The power output of the lungs is in the area of 2milliwatts, whereas on a bicycle the power of a cyclist may be of order of 100 w, but it is difficult to maintain that level of power for very long.

The results should be rounded to not more than two significant place, and possibly on to make the statistics easy to interpret.

Alex Junievicz

First a comment on the Train commercial. Running full blast then stopping is a way of getting maximum gas economy on a car. [allegedly!!] The engine is at maximum efficiency at High output, thus accelerating and coasting and accelerating. and coas ting is a bad way to drive, but gets better gas mileage.

For my presentation I brought two pipes, on of PCV [plastic conduit], and a Copper tube. Taking a cow magnet and dropping down the two pipes showed that the magnet induced a field in the pipe that eventually slowed the magnet down. Cow magnets ar e not digested when in cows [four] stomachs, but they do catch metal objects, filings, barbed wire, etc in the 1st Stomach of a cow preventing damage further on. The magnet I got from Farm and Fleet in Wisconsin. has 5 smaller magnets and is about 3 cm l ong and about ę inch diameter. Thus tubing with a ę inch ID will work. I used a 4ft piece of pipe ($4.20 for the Cu and $1.40 for 10 ft of PVC conduit; the cow magnets were approximately $2 each in packets of 3)

I was very surprised that, when I cut the tubing lengthwise, there was little change I expected breaking the short winding that there would be little effect on the magnet. There was less Cu ,and I suspect that was the main reason for the faster travel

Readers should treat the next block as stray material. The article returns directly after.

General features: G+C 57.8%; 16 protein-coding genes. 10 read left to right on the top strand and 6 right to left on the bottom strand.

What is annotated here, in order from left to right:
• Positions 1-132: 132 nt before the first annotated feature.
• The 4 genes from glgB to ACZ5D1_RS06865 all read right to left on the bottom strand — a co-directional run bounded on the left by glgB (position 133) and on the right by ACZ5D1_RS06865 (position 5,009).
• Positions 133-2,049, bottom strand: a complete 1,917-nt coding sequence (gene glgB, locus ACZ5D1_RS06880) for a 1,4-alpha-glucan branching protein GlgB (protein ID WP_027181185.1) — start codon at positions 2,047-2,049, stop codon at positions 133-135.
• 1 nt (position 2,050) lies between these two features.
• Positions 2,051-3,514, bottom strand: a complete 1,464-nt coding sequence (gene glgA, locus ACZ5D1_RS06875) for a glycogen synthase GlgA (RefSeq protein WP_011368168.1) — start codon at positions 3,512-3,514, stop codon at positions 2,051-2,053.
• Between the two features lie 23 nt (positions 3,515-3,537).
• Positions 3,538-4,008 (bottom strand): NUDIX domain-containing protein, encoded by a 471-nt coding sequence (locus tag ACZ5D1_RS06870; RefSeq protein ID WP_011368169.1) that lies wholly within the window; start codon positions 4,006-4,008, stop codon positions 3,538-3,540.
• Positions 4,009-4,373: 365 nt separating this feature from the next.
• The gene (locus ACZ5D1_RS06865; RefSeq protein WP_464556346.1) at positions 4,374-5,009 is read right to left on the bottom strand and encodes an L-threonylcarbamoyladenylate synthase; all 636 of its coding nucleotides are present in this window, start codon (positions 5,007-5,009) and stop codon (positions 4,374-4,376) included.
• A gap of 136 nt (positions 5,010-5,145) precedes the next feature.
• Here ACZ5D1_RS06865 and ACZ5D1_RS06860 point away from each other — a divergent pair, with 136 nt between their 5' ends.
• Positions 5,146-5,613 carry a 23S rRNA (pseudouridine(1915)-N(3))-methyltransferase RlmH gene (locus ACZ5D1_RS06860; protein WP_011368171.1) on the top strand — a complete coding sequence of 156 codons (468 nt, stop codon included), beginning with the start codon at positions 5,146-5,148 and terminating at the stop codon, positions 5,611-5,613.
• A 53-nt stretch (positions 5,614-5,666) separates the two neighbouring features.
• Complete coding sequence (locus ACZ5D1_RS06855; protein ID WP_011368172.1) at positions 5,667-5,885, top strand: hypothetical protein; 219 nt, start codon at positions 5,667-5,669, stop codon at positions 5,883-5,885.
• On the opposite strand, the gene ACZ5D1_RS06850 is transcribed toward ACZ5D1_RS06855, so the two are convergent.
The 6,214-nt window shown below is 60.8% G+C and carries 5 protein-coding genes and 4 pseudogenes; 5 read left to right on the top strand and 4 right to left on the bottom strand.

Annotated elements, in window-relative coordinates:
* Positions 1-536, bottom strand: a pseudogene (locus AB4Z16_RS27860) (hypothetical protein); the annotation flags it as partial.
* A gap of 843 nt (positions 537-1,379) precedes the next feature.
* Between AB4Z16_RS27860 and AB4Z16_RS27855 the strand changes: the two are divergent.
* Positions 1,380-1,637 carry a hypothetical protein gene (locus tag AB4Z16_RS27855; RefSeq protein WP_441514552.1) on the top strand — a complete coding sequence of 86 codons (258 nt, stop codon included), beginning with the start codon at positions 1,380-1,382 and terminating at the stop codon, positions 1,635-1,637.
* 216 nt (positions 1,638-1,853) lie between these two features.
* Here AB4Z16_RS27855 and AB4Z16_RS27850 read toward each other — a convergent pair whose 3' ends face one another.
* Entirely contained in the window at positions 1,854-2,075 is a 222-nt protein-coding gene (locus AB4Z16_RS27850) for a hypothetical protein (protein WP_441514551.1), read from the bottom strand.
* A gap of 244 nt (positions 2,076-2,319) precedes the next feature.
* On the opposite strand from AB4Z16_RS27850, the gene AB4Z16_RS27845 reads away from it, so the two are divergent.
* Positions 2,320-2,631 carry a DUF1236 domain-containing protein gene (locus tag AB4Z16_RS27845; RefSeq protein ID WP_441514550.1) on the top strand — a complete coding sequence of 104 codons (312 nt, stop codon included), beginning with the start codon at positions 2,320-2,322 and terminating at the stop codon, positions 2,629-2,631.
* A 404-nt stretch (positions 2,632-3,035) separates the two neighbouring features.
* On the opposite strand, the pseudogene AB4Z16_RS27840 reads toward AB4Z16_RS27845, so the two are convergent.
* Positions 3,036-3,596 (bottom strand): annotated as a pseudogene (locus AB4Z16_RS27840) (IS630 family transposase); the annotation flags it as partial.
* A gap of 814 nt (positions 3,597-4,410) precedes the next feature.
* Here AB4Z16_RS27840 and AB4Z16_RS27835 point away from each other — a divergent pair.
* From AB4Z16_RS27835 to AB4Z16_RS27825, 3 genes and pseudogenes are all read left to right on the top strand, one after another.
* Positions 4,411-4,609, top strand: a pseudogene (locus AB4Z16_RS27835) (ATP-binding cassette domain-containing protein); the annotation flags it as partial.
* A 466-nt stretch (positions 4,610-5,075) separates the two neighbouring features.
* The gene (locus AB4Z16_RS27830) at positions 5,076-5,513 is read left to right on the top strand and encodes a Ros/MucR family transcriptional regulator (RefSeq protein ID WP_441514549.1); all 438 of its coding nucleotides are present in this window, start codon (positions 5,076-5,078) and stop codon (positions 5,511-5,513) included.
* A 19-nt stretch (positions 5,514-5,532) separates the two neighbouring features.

As the birdies go "Cheep - Cheep" as I am walking around, I haven't been able to find any appropriate Aluminum Pipe - Note: Iron/Steel will not work as the magnet sticks to the pipe and does not slide.

Late Bulletin from Alex:

The reason for this note is that Al does slow the magnet,. but not as much as Cu. I am having a hard time finding a suitable Al tube.

Also made a comment about Hewitt's book. His claim was to make understanding the key and not problems. Attending his workshop I felt his use of formulas as a guide to understanding no consistent with some of the students that had no math competence. He expected if you say the formula A=C/D that the student would realize that if D goes up then A would drop. I found that giving all the permutations of the formula and then plugging in allowed more student to do problems (helping with a way to choose f ormulas and gain some self esteem). I agree that competent students can use

formulas, but at this point trying the get the Physics first.

Fred Schaal Lane Tech

Fred commented on the there was an option that the Moon Walk -etc was a fake. The trajectories ware not appropriate for a vacuum. It was pointed out that there were other views on tape that showed the actions better than the ones on the news.

The trajectory of a ball on earth---with wind resistance---and on the moon are quite different. The section of ellipse that would show what happens on the moon is shorted on the earth. An 800 foot home run would become 400 on earth. Porter suggested that a ball hit in Denver will travel further than one hit at Boston (sea level). In soccer the term "Banana Kick" is used to describe the altered path. Also in golf the dimples cause turbulence and make the ball go further.